“What we're creating is a community-based social benefit fund that will empower those that are working every day to make life more equitable in Pittsburgh,” he said.

The idea is corporations, large nonprofits and foundations would all kick in money to One Pittsburgh to tackle the big problems facing the city, such as hunger, homelessness and the need for universal pre-K. While a working group has put a price tag on steps to address each need, exactly how much money various organizations would contribute has not yet been decided, said Peduto. But he rejected the idea that One Pittsburgh could seem theoretical.

“It takes all of the programs that we have been working on, puts a price tag on them and then works to raise the money to do it,” he said. “So the difference from being political theory is that there's money involved.”

Ideally, Amazon would pitch in to address Pittsburgh’s problems, too, perhaps through One Pittsburgh, or maybe through some other mechanism; Peduto declined to clarify. He said he won’t offer more specifics about the city’s bid.

“The last thing I'm going to do is let Boston know and let Philadelphia know and then allow them to say ‘we'll do the same thing,’” he said.

The One Pittsburgh plan is still under construction. It’s not clear who would decide how the organization would spend its money. Jennifer Rafanan Kennedy of activist group Pittsburgh United wonders what the public’s role will be.

“We want to be able to say, ‘This is our vision for our city and this is how we want this money to be spent, and we are going to hold you accountable to make sure that we get the city we deserve,’” she said.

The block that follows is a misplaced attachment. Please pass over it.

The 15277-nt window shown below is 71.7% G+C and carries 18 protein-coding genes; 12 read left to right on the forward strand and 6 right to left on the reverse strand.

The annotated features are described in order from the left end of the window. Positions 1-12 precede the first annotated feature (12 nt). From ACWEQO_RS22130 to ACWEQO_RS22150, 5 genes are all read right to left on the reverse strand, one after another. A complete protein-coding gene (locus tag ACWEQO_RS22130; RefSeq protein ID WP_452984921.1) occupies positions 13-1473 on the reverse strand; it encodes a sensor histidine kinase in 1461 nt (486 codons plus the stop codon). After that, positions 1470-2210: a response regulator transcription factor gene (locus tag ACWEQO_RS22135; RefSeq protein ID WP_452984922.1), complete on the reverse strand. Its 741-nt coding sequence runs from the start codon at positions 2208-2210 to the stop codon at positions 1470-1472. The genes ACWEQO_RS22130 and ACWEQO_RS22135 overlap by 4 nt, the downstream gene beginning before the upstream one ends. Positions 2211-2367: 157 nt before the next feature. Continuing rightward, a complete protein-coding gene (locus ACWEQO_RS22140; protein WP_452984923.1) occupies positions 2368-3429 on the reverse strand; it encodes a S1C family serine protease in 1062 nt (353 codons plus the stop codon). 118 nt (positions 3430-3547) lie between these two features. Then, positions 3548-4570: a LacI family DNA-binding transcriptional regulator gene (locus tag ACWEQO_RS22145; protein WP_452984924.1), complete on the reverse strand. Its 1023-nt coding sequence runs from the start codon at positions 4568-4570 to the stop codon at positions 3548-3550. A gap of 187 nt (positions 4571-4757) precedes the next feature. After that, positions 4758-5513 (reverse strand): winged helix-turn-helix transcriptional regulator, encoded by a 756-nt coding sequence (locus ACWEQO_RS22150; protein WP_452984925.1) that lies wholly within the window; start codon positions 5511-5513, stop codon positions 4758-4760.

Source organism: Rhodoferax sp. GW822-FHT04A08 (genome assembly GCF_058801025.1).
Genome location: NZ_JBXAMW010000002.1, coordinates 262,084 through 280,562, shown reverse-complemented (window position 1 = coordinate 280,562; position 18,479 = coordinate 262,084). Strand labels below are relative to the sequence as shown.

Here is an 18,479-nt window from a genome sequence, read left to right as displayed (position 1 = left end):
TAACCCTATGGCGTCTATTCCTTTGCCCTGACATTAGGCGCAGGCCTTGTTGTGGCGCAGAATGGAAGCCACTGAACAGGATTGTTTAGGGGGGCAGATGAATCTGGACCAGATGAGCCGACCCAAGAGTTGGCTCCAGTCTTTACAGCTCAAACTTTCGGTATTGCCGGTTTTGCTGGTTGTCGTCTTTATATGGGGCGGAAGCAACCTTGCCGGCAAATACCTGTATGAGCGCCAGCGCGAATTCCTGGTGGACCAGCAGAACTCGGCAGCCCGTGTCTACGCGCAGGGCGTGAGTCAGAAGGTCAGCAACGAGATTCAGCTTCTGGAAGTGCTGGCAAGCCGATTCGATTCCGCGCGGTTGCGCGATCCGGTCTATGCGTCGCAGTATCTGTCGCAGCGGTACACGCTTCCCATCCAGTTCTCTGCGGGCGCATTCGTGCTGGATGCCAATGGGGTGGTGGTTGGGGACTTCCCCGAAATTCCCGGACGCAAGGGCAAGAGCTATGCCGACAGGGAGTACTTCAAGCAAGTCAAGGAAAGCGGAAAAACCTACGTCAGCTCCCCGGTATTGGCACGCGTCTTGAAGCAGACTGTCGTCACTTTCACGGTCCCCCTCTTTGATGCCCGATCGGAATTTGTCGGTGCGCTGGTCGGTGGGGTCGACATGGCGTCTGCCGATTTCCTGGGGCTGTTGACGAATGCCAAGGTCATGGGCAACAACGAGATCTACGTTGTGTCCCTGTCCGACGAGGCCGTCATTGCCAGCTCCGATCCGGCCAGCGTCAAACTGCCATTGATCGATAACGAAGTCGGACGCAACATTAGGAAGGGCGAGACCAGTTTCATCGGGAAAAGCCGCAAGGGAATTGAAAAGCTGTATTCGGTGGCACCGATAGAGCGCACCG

An approach like One Pittsburgh isn’t a new idea. Fresno, Calif. released its proposal to land Amazon’s second headquarters. In it they suggested creating a similar body to spend the expected tax money. Amazon would have held half the board seats.

Activists like Helen Gerhardt worry that approach could risk turning Pittsburgh into a "company town" where the employers holds all the power like the steel towns of old.

“We lose democratic control, accountability, transparency,” she said. “We see that with the [Pittsburgh region’s] bid of course: We're not even allowed to see what's in it.”

A recent Elon University poll of Pittsburgh area residents suggests not everyone is worried. In fact, 83 percent of respondents said they either somewhat or strongly support Amazon coming to Pittsburgh. That poll, however, surveyed southwestern Pennsylvania residents and not just those in the city.

Peduto said his administration is working with more than 100 representatives from institutions around the city to create a One Pittsburgh agreement, but it won’t be presented to the public for another few months.

Nearly three decades after leaving home for college, Chris Potter now lives four miles from the house he grew up in -- a testament either to the charm of the South Hills or to a simple lack of ambition. In the intervening years, Potter held a variety of jobs, including asbestos abatement engineer and ice-cream truck driver. He has also worked for a number of local media outlets, only some of which then went out of business. After serving as the editor of Pittsburgh City Paper for a decade, he covered politics and government at the Pittsburgh Post-Gazette. He has won some awards during the course of his quarter-century journalistic career, but then even a blind squirrel sometimes digs up an acorn.